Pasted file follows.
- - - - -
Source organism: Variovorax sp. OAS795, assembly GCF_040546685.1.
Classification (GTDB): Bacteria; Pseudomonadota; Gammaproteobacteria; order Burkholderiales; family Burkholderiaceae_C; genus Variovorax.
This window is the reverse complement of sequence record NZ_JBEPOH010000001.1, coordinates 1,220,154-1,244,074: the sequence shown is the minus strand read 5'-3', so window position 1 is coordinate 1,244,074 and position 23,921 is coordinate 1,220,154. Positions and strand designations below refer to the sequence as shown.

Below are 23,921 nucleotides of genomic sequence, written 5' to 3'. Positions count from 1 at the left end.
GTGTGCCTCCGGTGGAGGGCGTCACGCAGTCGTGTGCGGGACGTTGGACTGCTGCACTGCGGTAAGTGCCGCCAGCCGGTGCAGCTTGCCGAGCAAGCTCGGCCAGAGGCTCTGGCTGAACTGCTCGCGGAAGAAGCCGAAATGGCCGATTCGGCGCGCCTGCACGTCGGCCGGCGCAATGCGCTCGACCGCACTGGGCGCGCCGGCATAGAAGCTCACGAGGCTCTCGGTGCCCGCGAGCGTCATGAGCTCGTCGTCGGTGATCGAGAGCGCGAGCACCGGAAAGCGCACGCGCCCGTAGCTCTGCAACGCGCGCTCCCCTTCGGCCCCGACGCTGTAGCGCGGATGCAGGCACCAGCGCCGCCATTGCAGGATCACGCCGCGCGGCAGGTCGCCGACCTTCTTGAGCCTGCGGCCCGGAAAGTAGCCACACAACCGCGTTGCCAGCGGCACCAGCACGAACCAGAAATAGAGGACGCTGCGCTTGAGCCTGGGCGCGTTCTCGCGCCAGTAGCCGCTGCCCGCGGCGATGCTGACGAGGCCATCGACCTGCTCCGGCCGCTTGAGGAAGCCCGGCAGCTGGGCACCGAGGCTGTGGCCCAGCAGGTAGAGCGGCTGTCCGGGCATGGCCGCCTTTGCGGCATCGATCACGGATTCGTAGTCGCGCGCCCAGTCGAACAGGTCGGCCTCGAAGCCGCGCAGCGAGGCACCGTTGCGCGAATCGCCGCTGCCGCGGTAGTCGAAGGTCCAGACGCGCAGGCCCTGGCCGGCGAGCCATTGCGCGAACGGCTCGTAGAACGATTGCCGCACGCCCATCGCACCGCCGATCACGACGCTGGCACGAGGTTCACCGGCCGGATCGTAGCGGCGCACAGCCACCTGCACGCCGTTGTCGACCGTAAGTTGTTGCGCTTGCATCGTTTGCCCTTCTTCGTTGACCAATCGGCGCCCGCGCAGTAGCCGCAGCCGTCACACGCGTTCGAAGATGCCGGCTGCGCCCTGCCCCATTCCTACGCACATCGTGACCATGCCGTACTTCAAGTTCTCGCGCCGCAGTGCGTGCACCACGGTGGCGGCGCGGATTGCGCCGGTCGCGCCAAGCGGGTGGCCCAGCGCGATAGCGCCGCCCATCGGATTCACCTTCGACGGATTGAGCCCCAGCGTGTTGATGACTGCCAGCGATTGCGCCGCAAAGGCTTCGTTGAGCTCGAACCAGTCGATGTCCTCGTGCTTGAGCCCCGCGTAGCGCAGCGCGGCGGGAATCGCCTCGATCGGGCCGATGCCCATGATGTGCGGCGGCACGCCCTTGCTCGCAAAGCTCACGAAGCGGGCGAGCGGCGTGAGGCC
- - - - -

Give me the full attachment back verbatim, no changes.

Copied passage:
Source organism: Variovorax sp. OAS795, assembly GCF_040546685.1.
Classification (GTDB): Bacteria; Pseudomonadota; Gammaproteobacteria; order Burkholderiales; family Burkholderiaceae_C; genus Variovorax.
This window is the reverse complement of sequence record NZ_JBEPOH010000001.1, coordinates 1,220,154-1,244,074: the sequence shown is the minus strand read 5'-3', so window position 1 is coordinate 1,244,074 and position 23,921 is coordinate 1,220,154. Positions and strand designations below refer to the sequence as shown.

Below are 23,921 nucleotides of genomic sequence, written 5' to 3'. Positions count from 1 at the left end.
GTGTGCCTCCGGTGGAGGGCGTCACGCAGTCGTGTGCGGGACGTTGGACTGCTGCACTGCGGTAAGTGCCGCCAGCCGGTGCAGCTTGCCGAGCAAGCTCGGCCAGAGGCTCTGGCTGAACTGCTCGCGGAAGAAGCCGAAATGGCCGATTCGGCGCGCCTGCACGTCGGCCGGCGCAATGCGCTCGACCGCACTGGGCGCGCCGGCATAGAAGCTCACGAGGCTCTCGGTGCCCGCGAGCGTCATGAGCTCGTCGTCGGTGATCGAGAGCGCGAGCACCGGAAAGCGCACGCGCCCGTAGCTCTGCAACGCGCGCTCCCCTTCGGCCCCGACGCTGTAGCGCGGATGCAGGCACCAGCGCCGCCATTGCAGGATCACGCCGCGCGGCAGGTCGCCGACCTTCTTGAGCCTGCGGCCCGGAAAGTAGCCACACAACCGCGTTGCCAGCGGCACCAGCACGAACCAGAAATAGAGGACGCTGCGCTTGAGCCTGGGCGCGTTCTCGCGCCAGTAGCCGCTGCCCGCGGCGATGCTGACGAGGCCATCGACCTGCTCCGGCCGCTTGAGGAAGCCCGGCAGCTGGGCACCGAGGCTGTGGCCCAGCAGGTAGAGCGGCTGTCCGGGCATGGCCGCCTTTGCGGCATCGATCACGGATTCGTAGTCGCGCGCCCAGTCGAACAGGTCGGCCTCGAAGCCGCGCAGCGAGGCACCGTTGCGCGAATCGCCGCTGCCGCGGTAGTCGAAGGTCCAGACGCGCAGGCCCTGGCCGGCGAGCCATTGCGCGAACGGCTCGTAGAACGATTGCCGCACGCCCATCGCACCGCCGATCACGACGCTGGCACGAGGTTCACCGGCCGGATCGTAGCGGCGCACAGCCACCTGCACGCCGTTGTCGACCGTAAGTTGTTGCGCTTGCATCGTTTGCCCTTCTTCGTTGACCAATCGGCGCCCGCGCAGTAGCCGCAGCCGTCACACGCGTTCGAAGATGCCGGCTGCGCCCTGCCCCATTCCTACGCACATCGTGACCATGCCGTACTTCAAGTTCTCGCGCCGCAGTGCGTGCACCACGGTGGCGGCGCGGATTGCGCCGGTCGCGCCAAGCGGGTGGCCCAGCGCGATAGCGCCGCCCATCGGATTCACCTTCGACGGATTGAGCCCCAGCGTGTTGATGACTGCCAGCGATTGCGCCGCAAAGGCTTCGTTGAGCTCGAACCAGTCGATGTCCTCGTGCTTGAGCCCCGCGTAGCGCAGCGCGGCGGGAATCGCCTCGATCGGGCCGATGCCCATGATGTGCGGCGGCACGCCCTTGCTCGCAAAGCTCACGAAGCGGGCGAGCGGCGTGAGGCC